There has been a lot of speculation regarding the future of logistics after the Covid 19 pandemic finally passes, and the worldwide package shipper DHL International recently offered its own perspective on what it expects to take place.
The ecommerce boom is just beginning and is expected to outlast the Coronavirus lockdowns that fueled its growth this year, notes the company, a subsidiary of Deutsche Posts in the fifth annual edition of its Logistics Trend Radar forecast.
Global ecommerce continues to grow at around 20% every year and sales. It passed the $3 trillion mark in 2019, and is expected to exceed $4 trillion in sales this year.
“The technology-driven revolution has plenty more room to run. Ecommerce still accounts for only a sixth of total retail sales,” DHL states. “There are many sectors that are only beginning to embrace online commerce.”
The same experiences that consumers have had with ecommerce are carrying over to business transactions. In the next decade, business-to-business ecommerce may transform the procurement of industrial equipment, automotive spare parts, and many other goods, DHL predicts.
“The barriers that prevent companies from moving online are rapidly falling. And the emergence of a new generation of third-party vendor (3PV) solutions make it much easier for even small organizations to add sophisticated ecommerce offerings to their existing business models,” the company adds.
It cites the increasing prevalence of and familiarity with application programming interfaces
(APIs) in the logistics industry that allow organizations of all sizes to connect core supply chain IT platforms with virtually any other system. For example, an API can connect inventory and order management systems with Web shops, and with external fulfillment and logistics services.
Investing in Disruptive Tech
The fact that investors are choosing to put their money into innovative technologies disrupting the traditional logistics market shows growing confidence in this future. “Since 2012, venture capitalists have poured almost $30 billion into the logistics sector,” DHL says.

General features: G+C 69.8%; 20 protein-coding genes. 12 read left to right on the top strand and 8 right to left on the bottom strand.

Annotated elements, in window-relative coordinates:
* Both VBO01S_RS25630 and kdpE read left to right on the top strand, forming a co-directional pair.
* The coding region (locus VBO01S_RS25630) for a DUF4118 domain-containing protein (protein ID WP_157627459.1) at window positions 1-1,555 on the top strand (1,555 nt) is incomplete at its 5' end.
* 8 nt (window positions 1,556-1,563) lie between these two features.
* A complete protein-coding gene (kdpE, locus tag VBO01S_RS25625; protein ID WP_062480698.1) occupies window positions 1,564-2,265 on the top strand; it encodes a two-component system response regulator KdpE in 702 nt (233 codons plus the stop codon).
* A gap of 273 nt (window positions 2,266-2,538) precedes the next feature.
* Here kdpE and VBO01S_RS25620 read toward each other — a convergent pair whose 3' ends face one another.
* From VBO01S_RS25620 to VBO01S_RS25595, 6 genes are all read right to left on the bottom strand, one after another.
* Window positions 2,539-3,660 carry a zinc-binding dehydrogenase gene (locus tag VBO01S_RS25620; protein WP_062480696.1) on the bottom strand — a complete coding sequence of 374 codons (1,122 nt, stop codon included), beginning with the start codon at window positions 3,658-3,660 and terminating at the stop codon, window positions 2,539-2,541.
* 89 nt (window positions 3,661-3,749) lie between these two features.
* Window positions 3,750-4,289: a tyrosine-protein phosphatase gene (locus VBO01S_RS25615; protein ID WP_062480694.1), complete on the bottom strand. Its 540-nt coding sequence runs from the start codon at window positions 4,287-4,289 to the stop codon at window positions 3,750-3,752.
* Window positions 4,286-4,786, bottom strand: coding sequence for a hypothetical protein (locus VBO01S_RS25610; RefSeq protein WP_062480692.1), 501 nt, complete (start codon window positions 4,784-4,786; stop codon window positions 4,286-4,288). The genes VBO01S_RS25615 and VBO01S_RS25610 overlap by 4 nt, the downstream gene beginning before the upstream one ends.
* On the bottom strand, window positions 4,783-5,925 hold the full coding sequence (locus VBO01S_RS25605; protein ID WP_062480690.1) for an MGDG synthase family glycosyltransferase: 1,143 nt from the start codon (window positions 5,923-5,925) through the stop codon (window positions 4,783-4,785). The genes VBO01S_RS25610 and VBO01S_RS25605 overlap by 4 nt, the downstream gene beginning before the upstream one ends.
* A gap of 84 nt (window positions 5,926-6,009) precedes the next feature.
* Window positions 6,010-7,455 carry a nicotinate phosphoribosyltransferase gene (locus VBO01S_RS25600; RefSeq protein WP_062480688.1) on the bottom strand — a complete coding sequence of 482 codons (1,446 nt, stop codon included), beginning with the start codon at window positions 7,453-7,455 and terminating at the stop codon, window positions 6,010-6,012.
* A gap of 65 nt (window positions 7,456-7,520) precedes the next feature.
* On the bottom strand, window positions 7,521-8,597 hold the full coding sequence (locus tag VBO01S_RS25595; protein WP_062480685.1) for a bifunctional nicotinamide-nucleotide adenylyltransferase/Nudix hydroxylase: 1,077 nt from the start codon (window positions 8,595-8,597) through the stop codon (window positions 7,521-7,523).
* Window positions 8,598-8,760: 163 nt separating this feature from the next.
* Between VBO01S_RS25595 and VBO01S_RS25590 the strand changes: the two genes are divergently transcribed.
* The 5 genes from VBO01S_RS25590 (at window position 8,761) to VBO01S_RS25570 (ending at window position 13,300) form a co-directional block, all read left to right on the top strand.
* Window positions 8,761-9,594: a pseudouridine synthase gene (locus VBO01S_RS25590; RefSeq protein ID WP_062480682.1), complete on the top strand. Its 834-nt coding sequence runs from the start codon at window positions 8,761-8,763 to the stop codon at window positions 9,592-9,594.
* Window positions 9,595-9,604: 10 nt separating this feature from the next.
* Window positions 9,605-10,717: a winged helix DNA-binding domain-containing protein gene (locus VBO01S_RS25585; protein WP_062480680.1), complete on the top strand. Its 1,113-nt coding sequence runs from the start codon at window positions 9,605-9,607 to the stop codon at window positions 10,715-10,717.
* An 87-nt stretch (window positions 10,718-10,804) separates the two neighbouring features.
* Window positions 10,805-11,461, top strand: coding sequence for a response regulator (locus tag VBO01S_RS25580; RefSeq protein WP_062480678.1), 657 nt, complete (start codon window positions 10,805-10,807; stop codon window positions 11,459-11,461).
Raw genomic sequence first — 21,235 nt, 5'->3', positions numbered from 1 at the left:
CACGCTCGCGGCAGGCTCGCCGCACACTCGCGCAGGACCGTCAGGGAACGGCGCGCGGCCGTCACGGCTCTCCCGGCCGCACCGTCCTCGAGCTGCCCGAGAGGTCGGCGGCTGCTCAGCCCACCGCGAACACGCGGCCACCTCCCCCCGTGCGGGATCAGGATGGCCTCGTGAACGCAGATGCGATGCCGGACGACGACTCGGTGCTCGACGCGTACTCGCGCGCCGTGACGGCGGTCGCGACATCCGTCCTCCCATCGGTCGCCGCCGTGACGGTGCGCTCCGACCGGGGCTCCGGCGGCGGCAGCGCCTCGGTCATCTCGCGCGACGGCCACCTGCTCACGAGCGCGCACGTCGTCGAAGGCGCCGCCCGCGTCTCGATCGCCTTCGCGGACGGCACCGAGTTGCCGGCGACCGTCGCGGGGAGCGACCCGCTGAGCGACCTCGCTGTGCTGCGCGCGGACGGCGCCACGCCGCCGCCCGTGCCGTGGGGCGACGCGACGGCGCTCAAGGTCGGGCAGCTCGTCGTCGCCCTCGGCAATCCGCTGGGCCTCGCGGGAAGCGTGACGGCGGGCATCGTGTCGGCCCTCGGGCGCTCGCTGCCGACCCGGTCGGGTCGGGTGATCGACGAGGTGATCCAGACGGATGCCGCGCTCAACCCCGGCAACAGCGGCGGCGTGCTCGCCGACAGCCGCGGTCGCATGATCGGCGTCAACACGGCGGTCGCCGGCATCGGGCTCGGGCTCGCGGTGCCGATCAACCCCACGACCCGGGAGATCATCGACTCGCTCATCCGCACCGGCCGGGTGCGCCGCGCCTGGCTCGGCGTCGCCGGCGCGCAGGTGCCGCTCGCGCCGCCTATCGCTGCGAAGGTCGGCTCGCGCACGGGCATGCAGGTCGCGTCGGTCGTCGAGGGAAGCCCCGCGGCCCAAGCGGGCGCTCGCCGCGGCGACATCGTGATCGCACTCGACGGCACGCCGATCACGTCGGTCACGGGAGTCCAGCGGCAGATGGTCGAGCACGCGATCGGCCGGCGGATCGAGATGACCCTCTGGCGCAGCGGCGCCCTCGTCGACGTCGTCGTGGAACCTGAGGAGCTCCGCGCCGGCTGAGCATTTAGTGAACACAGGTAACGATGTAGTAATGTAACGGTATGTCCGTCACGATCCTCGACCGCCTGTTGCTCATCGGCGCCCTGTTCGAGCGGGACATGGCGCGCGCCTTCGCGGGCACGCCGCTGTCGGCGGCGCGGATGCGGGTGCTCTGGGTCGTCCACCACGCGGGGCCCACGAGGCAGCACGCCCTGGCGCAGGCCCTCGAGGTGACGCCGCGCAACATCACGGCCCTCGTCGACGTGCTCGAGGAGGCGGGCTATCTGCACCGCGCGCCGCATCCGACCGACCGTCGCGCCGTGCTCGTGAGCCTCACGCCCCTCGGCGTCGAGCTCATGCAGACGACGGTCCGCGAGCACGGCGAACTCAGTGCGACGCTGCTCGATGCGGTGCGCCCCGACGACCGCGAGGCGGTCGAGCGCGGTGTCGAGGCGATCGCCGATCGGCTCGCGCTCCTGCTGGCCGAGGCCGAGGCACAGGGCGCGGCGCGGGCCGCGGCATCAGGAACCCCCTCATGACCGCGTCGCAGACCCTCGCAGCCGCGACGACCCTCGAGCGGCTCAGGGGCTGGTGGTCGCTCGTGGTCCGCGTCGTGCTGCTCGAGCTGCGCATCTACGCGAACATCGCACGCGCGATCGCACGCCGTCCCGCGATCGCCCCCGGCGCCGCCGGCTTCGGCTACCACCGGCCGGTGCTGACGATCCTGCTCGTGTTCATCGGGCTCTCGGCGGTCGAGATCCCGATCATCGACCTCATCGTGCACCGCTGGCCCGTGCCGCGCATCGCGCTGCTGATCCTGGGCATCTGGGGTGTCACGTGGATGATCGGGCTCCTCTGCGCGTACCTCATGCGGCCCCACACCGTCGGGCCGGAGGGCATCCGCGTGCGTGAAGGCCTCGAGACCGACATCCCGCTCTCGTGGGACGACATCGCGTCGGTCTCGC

Today, around 3,000 startups are working to develop new products, services and business models in the logistics space. Innovation in supply chain management covers a broad range of technologies and activities, with four areas promising disruptive change that have been attracting particular attention and investment interest.
The first is in the conjunction of big data and advanced analytics. “Many supply chain organizations have put data analytics at the top of their strategic priorities, yet many still struggle to systematically and effectively make use of that data,” DHL observes.
This trend is driving interest in smart analytics techniques that are designed to help diagnose operational issues, optimize network planning and predict future scenarios.
The second area is Artificial Intelligence, which DHL characterizes as being critical to solving the most complex logistics operational challenges, like dynamic route optimization and precise capacity and demand prediction, as well as intelligent physical automation.
It also points to the logistics industry embracing the arrival of workflow automation software, commonly known as robotic process automation (RPA). The report says AI will continue to play a vital role in the development of RPA, which will allow these tools to address more complex, unstructured data formats and processes.